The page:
Today is my last day as a smoker.
That took long enough.
25 years, to be exact.
And it’s been 25 days since I had my last drink.
I’m lining up my poisons like dominoes to topple; a delicate chain reaction that’s taken years of habit and ritual to build, finally falling from nothing but the strength of my fingertip.
The morning I woke up knowing that I
wanted needed to get rid of alcohol once and for all (again), I promised myself I would treat it as the easiest thing I have ever done.
It surely hasn’t been.
Not even close.
But here I am, 3 and a half weeks later.
The sky hasn’t fallen, my world hasn’t tumbled around me, and my worst fears of never being relaxed or having fun again have shrunk away in the shadow of how much more relaxed and sober fun I’m having.
All the hypothetical, horribly uncomfortable future scenarios I imagined never transpired. The days keep rolling forward as they always have, regardless of my anxiety or insecurities over dry lunches and un-tanked evenings.
99% of what we worry about never happens.
The process to this point hasn’t been easy and it’s been riddled with roadblocks and triggers ready to burst. But so far – I’ve made it this far.
I’ve had to watch my every step, and that isn’t going to change for a really, really long time.
The landscape we live in is littered with landmines, just waiting to blow us back to the beginning. From blatant advertising (not of a bottle of wine, but of how fabulous that wine will make us) to the more subtle social language of liquor (if you drink with us and like us, you can belong, like we do) the path to recovery is made up of a million carefully calculated steps.
It usually takes something extreme to snap our immature “but I want it” mentality back to reality.
Like a health scare. The death of a relative or friend.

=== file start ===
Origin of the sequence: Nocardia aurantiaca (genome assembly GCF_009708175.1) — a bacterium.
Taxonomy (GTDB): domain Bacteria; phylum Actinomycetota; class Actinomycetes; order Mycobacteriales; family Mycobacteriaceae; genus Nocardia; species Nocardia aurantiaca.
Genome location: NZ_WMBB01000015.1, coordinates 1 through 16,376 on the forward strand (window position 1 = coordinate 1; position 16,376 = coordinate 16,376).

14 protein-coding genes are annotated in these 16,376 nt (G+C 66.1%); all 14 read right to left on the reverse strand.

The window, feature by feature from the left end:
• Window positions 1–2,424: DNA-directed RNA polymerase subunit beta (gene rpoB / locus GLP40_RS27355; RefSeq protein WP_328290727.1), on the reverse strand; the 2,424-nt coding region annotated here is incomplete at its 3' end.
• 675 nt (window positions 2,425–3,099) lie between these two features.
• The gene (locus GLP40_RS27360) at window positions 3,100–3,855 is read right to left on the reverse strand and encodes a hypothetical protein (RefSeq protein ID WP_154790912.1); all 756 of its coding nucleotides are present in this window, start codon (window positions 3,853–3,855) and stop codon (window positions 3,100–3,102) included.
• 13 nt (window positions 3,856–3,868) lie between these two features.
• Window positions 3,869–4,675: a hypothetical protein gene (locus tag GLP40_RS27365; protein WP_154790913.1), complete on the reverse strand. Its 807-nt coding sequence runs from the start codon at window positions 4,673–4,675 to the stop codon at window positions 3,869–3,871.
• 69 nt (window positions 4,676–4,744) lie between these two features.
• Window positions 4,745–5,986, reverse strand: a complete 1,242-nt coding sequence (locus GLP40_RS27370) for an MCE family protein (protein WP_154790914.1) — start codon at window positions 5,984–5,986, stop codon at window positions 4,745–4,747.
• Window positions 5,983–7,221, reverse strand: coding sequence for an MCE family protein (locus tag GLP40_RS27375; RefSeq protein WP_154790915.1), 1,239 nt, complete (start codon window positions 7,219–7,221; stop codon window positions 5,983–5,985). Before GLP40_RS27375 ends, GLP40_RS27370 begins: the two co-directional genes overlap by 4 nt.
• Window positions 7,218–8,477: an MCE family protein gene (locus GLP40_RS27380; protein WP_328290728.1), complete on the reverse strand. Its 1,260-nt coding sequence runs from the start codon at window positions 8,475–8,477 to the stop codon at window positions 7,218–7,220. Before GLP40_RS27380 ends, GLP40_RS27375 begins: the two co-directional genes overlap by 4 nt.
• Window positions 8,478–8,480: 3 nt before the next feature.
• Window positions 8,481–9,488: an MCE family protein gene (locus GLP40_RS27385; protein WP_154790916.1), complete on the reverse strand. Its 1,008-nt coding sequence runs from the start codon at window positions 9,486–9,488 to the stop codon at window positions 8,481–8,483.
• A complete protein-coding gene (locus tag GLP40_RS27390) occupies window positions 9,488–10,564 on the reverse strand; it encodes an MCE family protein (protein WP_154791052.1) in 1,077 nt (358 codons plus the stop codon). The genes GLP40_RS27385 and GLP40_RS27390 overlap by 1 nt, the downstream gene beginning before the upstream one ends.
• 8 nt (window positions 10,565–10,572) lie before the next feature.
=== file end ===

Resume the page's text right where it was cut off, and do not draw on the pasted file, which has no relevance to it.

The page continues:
A tragic loss that drops all your priorities into perspective like pianos falling from the sky.
Sometimes it takes something terrifying and obvious to fall at our feet before we finally open our eyes.
When Hubs and I decided to (finally) overhaul our diets last December, I made a quiet but wholehearted promise to myself that if I could first take control of that, then next I would tackle
drinking responsibly my obsessive and destructive alcohol addiction. Then, I would take on the intimidating beast that’s been riding my back for 25 years: the 25 smokes I smoke each day.
The more negative things you remove from your life, the bigger and more obvious the negative parts that remain become.
If I’m doing the work to eat healthier and smarter, why am I washing it all down with poison?
That was a key motivator for me in getting a grip on my drinking: common sense.
If I kept drinking, while eating to live, it was like I willingly shackled myself to a treadmill.
I was never going to get anywhere.
And now that I’m feeling somewhat in control of my diet and drink, it’s time to shake off one last demon that’s equally cunning and sly.
At least smoking, unlike alcohol, is socially shamed now. I’ve grown really tired of being the social pariah, the only one still sneaking out for cigarettes.
It’s like I’m still listening to New Kids On The Block while everyone is blasting Drake.
It’s like when words fall out of vogue (or never getting to become in vogue in the first place), you don’t want to be the only one still describing something as “so fetch”. (Mean Girls reference).
It’s just easier to stop using it.
Here’s hoping. I’m not naive enough to pretend or entertain the delusion that getting rid of cigarettes is going to be easy. Cutting out a 25 times a day routine of filling myself up with smoke and mirrors, pretending each cigarette “helps me relax”, opens up 25 times a day where I’m going to have to be really freaking present, really freaking aware and really freaking strong.
I’m not (usually) an idiot.
I know how awful smoking is for me. I am beyond aware of how wasteful it is to my health, my finances, and my time.
My time right now, and the decades that it’s stealing from my future.
We trade our future health and wellbeing for false, fleeting comforts in the now, that only leave us feeling even more uncomfortable and more unwell.
What a shitty deal.
And, we repeat it over and over, hour after hour, day after decade, until it kills us.
Smoking is just another big sledgehammer in my arsenal of self-destruction.
We’re so counterproductive and love to live in loops. “I’m going to eat healthy”– and we wash it down with wine. “I’m going to stop drinking” – and fill those dry gaps with even more cigarettes. “I’m going to quit smoking” – and fill that new void with…what?
We are always seeking a substitution. Another vice. Another poison.
I’m trying to get my life back to where simply being alive is enough.
The sort of life where I can understand and reclaim what truly being alive actually feels like, without crutches.
Without weapons of self-destruction.
And I can only start by removing the things that are killing me.